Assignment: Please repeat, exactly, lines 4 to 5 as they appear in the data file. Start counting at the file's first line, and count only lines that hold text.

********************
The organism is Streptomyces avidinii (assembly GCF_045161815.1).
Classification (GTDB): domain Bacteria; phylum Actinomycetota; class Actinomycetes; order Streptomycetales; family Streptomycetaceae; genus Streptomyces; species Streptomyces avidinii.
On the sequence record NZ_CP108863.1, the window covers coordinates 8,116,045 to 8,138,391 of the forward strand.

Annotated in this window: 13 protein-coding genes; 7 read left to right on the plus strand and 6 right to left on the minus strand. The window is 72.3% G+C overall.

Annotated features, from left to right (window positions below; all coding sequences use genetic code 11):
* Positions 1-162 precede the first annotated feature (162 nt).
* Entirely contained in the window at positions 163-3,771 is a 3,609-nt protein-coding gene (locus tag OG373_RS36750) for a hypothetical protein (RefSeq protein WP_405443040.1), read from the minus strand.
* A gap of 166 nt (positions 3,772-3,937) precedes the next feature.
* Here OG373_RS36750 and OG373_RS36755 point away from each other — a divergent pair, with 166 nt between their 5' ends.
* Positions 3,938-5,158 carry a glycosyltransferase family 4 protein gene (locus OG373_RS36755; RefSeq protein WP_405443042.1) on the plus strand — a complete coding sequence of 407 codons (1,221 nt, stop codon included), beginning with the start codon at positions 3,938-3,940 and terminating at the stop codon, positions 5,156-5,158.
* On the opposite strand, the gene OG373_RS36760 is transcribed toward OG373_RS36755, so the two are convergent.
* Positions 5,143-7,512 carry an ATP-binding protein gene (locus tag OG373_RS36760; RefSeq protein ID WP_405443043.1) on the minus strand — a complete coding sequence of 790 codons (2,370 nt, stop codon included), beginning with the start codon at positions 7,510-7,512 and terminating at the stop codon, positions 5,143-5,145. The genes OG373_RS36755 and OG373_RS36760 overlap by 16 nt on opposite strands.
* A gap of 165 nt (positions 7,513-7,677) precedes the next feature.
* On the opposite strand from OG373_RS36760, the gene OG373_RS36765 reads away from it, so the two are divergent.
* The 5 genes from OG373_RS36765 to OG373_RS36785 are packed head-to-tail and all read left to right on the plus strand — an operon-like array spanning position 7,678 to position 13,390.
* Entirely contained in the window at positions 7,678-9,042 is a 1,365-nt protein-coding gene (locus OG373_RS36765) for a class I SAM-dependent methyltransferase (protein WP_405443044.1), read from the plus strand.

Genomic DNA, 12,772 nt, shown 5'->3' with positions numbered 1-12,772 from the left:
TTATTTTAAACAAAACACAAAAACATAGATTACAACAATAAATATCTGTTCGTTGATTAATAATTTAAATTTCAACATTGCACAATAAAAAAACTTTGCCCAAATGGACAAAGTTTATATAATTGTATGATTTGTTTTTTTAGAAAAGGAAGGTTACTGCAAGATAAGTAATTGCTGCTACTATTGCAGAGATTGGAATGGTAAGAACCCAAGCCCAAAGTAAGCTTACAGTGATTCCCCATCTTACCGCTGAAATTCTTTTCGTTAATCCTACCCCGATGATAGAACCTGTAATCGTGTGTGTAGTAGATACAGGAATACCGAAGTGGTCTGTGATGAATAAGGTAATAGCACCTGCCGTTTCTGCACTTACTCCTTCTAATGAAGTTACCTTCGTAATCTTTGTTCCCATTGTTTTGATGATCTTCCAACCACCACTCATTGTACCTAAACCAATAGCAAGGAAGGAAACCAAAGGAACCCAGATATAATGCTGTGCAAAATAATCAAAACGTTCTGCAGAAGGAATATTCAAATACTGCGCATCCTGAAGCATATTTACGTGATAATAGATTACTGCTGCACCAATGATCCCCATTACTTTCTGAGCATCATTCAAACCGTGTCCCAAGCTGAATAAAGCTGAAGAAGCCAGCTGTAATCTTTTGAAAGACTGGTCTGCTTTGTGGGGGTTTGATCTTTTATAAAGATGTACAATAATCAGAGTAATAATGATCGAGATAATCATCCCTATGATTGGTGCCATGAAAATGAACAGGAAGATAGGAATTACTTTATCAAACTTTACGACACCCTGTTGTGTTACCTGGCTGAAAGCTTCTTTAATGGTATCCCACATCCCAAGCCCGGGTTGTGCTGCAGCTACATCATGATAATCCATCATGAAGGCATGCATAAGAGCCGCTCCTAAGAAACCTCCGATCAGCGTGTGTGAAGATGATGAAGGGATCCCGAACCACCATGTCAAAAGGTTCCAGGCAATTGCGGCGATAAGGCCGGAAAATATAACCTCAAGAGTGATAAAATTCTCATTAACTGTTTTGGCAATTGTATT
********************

Annotated in this window: 13 protein-coding genes; 7 read left to right on the plus strand and 6 right to left on the minus strand. The window is 72.3% G+C overall.

Annotated features, from left to right (window positions below; all coding sequences use genetic code 11):